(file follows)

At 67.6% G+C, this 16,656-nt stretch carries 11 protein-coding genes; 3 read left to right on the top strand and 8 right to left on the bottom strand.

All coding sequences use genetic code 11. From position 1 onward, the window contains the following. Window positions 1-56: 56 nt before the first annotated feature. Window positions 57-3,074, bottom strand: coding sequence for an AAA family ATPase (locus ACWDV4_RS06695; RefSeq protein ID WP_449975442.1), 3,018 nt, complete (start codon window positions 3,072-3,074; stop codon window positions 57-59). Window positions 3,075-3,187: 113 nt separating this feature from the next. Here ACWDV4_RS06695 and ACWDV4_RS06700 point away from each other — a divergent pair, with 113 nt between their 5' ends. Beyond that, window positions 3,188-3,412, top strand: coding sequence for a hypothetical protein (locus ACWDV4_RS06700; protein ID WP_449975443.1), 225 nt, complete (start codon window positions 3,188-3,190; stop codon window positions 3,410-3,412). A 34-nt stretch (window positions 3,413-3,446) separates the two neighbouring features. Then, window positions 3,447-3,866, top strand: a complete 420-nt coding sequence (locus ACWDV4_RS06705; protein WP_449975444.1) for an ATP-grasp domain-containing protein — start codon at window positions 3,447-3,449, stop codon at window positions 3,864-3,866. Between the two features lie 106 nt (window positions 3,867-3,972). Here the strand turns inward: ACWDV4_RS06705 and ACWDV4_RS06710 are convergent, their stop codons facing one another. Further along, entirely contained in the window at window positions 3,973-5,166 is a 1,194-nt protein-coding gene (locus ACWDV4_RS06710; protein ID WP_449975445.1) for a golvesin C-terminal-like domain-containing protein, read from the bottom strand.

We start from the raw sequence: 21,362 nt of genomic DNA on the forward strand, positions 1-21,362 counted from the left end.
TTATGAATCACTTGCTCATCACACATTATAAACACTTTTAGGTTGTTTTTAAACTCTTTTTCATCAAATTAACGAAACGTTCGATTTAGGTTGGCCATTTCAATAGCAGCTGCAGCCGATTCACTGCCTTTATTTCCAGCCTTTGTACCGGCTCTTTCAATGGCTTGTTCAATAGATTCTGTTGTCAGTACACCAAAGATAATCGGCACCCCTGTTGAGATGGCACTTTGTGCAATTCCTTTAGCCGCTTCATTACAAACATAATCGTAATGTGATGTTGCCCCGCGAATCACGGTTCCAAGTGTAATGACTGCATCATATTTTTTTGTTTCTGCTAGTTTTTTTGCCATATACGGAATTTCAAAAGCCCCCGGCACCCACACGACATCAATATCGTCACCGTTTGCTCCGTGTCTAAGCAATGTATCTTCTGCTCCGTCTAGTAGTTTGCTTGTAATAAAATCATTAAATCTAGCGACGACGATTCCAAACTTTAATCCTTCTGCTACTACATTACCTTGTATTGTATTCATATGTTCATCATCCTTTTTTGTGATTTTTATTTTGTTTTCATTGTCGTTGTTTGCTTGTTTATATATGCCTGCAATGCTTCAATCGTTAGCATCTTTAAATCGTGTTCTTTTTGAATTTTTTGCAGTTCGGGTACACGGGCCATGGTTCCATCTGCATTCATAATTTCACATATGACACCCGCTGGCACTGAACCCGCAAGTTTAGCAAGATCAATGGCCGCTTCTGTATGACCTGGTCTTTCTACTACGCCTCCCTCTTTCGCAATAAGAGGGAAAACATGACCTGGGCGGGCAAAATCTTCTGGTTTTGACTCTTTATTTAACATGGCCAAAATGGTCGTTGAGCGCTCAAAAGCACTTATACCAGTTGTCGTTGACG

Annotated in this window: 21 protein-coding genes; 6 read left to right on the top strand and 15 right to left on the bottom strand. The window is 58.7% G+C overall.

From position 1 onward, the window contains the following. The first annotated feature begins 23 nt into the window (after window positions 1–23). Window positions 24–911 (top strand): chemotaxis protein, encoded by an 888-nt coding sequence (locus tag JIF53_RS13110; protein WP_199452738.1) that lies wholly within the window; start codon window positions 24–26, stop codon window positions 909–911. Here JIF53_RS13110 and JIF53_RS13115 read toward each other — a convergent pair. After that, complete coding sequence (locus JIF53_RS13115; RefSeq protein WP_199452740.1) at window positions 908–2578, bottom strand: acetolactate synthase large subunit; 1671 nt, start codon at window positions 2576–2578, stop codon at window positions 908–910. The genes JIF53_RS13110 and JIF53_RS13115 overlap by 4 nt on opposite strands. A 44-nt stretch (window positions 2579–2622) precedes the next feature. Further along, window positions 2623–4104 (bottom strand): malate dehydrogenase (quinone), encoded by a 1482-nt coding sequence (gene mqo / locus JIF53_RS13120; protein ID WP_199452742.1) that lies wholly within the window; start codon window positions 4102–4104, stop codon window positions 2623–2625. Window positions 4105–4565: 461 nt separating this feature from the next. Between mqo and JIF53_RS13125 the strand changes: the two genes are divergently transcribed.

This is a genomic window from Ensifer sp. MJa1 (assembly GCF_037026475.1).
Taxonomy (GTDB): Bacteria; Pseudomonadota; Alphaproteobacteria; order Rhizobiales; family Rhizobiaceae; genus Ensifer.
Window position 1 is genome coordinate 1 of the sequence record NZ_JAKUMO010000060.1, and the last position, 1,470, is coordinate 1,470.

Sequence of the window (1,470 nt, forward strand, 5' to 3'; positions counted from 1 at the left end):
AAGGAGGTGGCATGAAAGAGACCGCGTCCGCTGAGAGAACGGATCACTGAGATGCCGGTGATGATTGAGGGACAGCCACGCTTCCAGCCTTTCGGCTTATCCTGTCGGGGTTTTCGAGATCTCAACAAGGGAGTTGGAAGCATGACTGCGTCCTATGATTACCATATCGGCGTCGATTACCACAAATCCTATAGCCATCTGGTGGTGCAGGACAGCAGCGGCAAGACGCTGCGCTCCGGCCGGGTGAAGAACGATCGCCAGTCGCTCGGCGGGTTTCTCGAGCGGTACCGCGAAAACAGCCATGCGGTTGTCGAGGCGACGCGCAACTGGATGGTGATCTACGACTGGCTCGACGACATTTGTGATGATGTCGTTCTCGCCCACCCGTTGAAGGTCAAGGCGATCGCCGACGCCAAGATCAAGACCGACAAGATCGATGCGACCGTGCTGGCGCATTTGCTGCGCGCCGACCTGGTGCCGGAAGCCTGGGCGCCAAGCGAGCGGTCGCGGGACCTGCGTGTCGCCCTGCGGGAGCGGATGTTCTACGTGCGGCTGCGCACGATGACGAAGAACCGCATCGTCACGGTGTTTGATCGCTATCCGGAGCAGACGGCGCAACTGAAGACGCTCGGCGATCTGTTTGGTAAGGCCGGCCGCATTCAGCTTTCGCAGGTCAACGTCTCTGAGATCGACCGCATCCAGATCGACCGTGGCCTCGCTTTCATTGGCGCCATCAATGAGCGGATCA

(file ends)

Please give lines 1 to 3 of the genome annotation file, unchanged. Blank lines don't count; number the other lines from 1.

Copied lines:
At 67.6% G+C, this 16,656-nt stretch carries 11 protein-coding genes; 3 read left to right on the top strand and 8 right to left on the bottom strand.

All coding sequences use genetic code 11. From position 1 onward, the window contains the following. Window positions 1-56: 56 nt before the first annotated feature. Window positions 57-3,074, bottom strand: coding sequence for an AAA family ATPase (locus ACWDV4_RS06695; RefSeq protein ID WP_449975442.1), 3,018 nt, complete (start codon window positions 3,072-3,074; stop codon window positions 57-59). Window positions 3,075-3,187: 113 nt separating this feature from the next. Here ACWDV4_RS06695 and ACWDV4_RS06700 point away from each other — a divergent pair, with 113 nt between their 5' ends. Beyond that, window positions 3,188-3,412, top strand: coding sequence for a hypothetical protein (locus ACWDV4_RS06700; protein ID WP_449975443.1), 225 nt, complete (start codon window positions 3,188-3,190; stop codon window positions 3,410-3,412). A 34-nt stretch (window positions 3,413-3,446) separates the two neighbouring features. Then, window positions 3,447-3,866, top strand: a complete 420-nt coding sequence (locus ACWDV4_RS06705; protein WP_449975444.1) for an ATP-grasp domain-containing protein — start codon at window positions 3,447-3,449, stop codon at window positions 3,864-3,866. Between the two features lie 106 nt (window positions 3,867-3,972). Here the strand turns inward: ACWDV4_RS06705 and ACWDV4_RS06710 are convergent, their stop codons facing one another. Further along, entirely contained in the window at window positions 3,973-5,166 is a 1,194-nt protein-coding gene (locus ACWDV4_RS06710; protein ID WP_449975445.1) for a golvesin C-terminal-like domain-containing protein, read from the bottom strand.

We start from the raw sequence: 21,362 nt of genomic DNA on the forward strand, positions 1-21,362 counted from the left end.